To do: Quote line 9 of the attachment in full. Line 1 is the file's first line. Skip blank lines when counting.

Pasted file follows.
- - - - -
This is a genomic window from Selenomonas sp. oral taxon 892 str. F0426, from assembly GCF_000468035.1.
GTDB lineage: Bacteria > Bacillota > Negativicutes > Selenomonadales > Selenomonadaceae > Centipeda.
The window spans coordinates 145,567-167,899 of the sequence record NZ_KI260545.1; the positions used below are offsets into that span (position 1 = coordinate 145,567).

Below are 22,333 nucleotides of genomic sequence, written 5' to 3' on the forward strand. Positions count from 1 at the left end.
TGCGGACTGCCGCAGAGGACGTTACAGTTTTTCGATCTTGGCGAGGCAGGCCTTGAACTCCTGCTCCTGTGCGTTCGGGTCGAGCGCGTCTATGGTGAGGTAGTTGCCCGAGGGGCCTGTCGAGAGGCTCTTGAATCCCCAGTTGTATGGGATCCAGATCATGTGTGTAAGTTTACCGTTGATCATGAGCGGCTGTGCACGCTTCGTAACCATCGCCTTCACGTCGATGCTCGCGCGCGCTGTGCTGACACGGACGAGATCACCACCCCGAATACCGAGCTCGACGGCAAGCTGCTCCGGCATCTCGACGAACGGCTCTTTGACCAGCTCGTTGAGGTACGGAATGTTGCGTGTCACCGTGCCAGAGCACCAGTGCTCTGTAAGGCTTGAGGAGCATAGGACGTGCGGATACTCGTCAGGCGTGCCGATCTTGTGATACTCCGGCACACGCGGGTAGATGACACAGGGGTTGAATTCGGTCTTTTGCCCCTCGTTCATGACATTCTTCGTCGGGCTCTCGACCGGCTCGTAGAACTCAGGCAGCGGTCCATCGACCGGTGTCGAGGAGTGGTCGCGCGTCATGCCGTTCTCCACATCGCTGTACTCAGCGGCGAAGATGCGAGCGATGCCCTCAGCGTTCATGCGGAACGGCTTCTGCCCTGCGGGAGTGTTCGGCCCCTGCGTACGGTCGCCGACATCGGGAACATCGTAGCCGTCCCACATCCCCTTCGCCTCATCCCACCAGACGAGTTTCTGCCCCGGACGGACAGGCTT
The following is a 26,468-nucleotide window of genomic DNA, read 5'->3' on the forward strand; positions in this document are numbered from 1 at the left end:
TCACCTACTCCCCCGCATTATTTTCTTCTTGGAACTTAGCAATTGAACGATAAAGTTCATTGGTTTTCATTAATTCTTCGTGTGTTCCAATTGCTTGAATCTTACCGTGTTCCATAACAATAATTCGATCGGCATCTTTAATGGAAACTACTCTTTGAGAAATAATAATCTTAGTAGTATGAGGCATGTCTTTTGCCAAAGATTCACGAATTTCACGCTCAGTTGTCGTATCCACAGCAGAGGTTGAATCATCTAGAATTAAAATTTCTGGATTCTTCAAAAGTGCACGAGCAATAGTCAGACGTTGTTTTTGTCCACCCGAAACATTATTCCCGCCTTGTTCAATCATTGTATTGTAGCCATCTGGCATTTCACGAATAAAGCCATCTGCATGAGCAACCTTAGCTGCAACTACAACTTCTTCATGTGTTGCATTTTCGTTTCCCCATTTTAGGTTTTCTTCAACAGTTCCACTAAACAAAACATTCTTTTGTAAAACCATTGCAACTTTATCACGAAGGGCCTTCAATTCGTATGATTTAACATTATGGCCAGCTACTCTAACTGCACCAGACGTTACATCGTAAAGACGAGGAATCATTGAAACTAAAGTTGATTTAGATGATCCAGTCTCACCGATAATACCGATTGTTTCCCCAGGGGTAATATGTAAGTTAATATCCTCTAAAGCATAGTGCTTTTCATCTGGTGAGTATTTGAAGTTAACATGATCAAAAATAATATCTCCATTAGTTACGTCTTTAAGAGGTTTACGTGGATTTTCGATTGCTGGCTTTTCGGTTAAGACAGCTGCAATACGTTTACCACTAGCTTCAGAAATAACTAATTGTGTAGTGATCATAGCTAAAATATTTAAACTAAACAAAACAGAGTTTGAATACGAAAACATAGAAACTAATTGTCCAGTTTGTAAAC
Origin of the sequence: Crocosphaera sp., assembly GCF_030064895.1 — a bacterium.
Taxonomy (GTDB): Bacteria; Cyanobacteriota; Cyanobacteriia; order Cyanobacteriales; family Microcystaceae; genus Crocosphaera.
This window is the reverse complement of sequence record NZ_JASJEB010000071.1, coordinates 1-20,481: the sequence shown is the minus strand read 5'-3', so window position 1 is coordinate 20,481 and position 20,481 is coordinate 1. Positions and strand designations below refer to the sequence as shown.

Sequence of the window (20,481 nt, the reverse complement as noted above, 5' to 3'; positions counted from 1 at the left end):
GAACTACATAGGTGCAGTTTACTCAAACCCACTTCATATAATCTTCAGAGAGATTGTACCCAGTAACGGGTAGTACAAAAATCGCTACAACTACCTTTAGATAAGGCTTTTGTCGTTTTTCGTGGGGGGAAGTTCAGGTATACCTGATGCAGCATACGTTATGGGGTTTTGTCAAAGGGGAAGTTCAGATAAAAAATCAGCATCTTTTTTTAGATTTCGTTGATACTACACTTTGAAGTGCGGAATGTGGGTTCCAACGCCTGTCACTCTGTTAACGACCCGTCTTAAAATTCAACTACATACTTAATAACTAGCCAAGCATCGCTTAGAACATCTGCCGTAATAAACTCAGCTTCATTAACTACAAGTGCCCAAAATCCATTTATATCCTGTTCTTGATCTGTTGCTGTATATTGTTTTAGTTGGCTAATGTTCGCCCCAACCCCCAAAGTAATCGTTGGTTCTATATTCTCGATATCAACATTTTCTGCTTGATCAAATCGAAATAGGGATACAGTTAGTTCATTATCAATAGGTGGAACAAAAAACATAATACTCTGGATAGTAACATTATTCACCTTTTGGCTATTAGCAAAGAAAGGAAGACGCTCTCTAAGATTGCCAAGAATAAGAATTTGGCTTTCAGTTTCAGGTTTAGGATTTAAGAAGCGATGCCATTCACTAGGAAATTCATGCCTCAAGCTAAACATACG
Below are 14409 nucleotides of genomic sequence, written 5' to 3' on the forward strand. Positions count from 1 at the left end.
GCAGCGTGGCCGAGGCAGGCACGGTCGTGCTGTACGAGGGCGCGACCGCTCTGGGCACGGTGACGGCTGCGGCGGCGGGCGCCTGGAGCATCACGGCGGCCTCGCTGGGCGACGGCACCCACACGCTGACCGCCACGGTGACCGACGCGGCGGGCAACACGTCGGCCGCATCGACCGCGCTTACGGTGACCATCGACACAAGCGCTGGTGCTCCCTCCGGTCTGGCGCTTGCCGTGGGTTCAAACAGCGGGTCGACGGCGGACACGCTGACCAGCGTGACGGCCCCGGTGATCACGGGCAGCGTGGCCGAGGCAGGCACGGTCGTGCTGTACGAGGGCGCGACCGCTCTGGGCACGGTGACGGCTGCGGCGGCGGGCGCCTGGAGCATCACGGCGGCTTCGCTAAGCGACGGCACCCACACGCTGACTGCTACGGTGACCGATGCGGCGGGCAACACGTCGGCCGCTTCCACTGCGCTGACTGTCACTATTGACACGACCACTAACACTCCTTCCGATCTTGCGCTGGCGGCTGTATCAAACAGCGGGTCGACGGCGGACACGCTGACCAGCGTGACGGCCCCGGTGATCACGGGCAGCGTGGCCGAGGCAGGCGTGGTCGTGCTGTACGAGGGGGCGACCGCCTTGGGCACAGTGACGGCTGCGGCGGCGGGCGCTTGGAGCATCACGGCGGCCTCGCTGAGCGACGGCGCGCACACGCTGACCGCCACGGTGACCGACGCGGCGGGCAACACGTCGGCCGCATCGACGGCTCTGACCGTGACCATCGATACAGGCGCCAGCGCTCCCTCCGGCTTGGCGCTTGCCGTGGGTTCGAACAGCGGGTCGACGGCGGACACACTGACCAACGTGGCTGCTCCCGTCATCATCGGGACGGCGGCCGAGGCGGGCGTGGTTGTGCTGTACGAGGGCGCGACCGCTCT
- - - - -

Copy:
Taxonomy (GTDB): Bacteria; Cyanobacteriota; Cyanobacteriia; order Cyanobacteriales; family Microcystaceae; genus Crocosphaera.